(Reuters) – What do diamonds, sunglasses, high-end lululemon sportswear and concrete have to do with climate change?
They can all be made using carbon dioxide (CO2), locking up the planet-warming gas. And tech startups behind these transformations are grabbing investor attention.
Some use bacteria. Some use proteins. Some use chemical processes to speed natural reactions. Most pull apart the carbon and the oxygen in CO2 to create another chemical that is used to make consumers goods.
Companies in the area raised over $800 million so far this year, more than tripling from 2020, according to a Reuters review of data from PitchBook, Circular Carbon Network, Cleantech Group and Climate Tech VC.
“I don’t want to call it a green tax, but our consumers who really do care … have demonstrated that they’re willing to pay a bit of a premium,” said Ryan Shearman, chief executive of Aether Diamonds, which grows diamonds in the lab using captured CO2.On the opposite end of the glamour spectrum, the concrete industry, green also is good for marketing, said Robert Niven, CEO of CarbonCure Technologies, which makes technology that injects CO2 into fresh concrete, and strengthens it by locking in the carbon.
“About 90% of our uptake has been from independent concrete producers large and small that are just looking for that competitive edge.”
The world needs to capture and store 10 billion tonnes of CO2 annually by midcentury to slow climate change, according to United Nations estimates, a scale the companies can only dream of when current carbon capture pilots often are at scales of hundreds and thousands of tonnes.
Humans produce greenhouse gases that are the equivalent of around 50 billion tonnes of CO2 each year, and governments will gather in Scotland in late October and November for a UN climate conference on cutting emissions.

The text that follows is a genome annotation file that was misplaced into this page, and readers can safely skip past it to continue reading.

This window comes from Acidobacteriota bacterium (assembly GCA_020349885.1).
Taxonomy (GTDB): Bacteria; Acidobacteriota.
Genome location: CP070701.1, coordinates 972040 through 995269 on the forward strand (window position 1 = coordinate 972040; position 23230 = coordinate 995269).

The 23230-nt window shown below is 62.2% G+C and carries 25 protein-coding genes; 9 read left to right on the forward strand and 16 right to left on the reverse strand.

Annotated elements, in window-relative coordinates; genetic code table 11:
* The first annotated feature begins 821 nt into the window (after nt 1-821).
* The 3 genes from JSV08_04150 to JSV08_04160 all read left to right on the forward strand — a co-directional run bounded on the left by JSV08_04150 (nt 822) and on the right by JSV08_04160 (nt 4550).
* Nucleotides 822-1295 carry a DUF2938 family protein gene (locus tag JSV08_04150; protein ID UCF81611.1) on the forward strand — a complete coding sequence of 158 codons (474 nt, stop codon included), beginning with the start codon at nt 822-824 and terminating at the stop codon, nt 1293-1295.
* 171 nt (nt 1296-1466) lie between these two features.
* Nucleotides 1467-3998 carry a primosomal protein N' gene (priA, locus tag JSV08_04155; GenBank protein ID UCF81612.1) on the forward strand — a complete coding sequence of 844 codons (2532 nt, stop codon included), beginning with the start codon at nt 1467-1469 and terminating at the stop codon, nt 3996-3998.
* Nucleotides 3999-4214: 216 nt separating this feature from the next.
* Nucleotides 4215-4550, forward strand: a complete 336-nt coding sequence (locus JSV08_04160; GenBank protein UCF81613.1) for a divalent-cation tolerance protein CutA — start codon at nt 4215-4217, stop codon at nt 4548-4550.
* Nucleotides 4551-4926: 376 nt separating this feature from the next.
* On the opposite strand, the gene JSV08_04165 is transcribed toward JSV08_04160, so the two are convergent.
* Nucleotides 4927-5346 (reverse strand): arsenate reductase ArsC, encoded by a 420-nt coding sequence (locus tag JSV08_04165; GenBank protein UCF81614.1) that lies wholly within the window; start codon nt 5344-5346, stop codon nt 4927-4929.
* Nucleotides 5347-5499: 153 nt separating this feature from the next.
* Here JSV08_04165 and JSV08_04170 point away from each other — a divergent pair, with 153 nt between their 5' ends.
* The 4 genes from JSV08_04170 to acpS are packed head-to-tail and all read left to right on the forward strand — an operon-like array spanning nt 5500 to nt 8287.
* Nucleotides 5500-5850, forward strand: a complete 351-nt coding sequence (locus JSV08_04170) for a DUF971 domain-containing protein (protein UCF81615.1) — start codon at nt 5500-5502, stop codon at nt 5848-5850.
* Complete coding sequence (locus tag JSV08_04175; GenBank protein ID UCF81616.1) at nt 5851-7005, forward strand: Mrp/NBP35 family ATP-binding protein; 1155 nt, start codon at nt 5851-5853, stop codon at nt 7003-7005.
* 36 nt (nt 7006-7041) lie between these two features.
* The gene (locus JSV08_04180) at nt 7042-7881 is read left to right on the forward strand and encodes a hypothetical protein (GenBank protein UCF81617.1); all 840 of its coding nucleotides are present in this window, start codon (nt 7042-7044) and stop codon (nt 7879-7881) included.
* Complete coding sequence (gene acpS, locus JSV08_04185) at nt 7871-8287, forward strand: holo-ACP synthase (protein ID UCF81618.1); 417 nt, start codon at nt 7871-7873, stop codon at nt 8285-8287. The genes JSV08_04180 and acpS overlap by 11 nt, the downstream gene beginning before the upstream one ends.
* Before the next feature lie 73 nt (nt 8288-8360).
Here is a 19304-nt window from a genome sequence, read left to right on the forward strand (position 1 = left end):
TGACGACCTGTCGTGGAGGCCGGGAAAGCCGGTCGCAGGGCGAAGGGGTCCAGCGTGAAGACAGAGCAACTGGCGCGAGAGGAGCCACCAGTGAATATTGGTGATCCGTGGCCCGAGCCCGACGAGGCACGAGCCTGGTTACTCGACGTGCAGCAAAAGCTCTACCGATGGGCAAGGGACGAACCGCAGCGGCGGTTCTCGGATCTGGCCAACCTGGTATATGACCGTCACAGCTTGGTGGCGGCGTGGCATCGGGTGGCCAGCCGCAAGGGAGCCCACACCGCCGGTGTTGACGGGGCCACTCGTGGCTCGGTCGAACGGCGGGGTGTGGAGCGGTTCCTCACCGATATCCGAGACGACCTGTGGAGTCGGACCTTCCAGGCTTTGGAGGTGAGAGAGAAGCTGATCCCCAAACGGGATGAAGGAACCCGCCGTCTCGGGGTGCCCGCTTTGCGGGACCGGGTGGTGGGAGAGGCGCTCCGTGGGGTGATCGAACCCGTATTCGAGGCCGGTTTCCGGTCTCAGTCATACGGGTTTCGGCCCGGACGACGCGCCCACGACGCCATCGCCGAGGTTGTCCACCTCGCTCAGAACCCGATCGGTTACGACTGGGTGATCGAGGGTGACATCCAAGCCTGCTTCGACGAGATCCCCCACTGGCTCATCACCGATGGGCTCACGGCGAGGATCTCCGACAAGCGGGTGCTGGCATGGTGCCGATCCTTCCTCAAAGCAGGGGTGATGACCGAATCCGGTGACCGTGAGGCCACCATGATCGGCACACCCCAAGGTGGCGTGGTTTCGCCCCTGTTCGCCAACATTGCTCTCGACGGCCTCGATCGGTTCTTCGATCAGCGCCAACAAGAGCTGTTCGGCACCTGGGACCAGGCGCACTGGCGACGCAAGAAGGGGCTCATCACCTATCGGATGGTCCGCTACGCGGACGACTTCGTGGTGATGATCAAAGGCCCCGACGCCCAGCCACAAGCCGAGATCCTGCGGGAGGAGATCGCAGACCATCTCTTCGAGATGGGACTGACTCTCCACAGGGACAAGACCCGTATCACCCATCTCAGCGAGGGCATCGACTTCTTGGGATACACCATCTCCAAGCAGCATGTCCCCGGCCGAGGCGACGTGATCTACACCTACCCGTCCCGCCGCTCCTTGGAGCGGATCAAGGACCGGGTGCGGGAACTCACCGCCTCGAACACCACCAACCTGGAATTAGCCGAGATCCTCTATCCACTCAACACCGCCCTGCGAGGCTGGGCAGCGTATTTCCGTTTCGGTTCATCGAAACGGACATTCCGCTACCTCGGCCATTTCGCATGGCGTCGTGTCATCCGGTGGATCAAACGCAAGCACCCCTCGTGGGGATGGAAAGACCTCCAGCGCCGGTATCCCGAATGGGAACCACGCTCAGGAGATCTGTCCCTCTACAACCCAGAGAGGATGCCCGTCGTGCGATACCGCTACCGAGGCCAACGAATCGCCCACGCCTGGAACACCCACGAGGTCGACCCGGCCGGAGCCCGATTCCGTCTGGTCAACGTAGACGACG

All fossil-based products that could use recycled CO2 instead account for some 6.8 billion tonnes of emissions, according to a Columbia University report in May, although lead author Amar Bhardwaj said trying to swap out all of that “would be a misuse of CO2 recycling,” since there are cheaper ways to reduce carbon emissions.
Nicholas Flanders, co-founder of Twelve, which uses chemical processes to reuse CO2, says recycling is better than storing captured CO2 underground. “We’re developing a technology that can go toe to toe with fossil fuels” without additional financial incentives to remove carbon.
That is because many consumers are attracted by “green” labels.
lululemon athletica inc says it has created a polyester yarn from carbon emissions with LanzaTech that will be used for future products. LanzaTech, which has raised the most funds of companies in the space, according to Reuters’ review, creates ethanol using bacteria. Ethanol is turned into ethylene which is used to make everything from plastic bottles to polyester.
CEO Jennifer Holmgren said LanzaTech’s ethanol is more expensive than corn-based ethanol, but customers looking to source greener products are buying.
The biggest investment in the space this year, more than $350 million, was into Houston-based Solugen, which feeds CO2 and other ingredients to enzymes that make chemicals for stronger cement, water pipe coating and other products.
Its products are already cheaper than those made from fossil fuels, said CEO Gaurab Chakrabarti. Still, it is not sourcing CO2 captured from factory emissions or from the air, which Chakrabarti described as “an option.”
Capturing CO2 is a less enticing prospect for many investors, who think the government should fund such expensive, high-risk projects.
However, Nicholas Moore Eisenberger, managing partner at Pure Energy Partners, has invested in direct air capture firm Global Thermostat and sees opportunity in necessity and believes once the projects scale up, they will be cheaper.
“The science tells us that we have under a decade to start to bend the curve on climate, and that is now within the investment time frame of most venture and private equity investors,” said Eisenberger.
(Reporting By Jane Lanhee Lee and Nia Williams; editing by Peter Henderson and Marguerita Choy)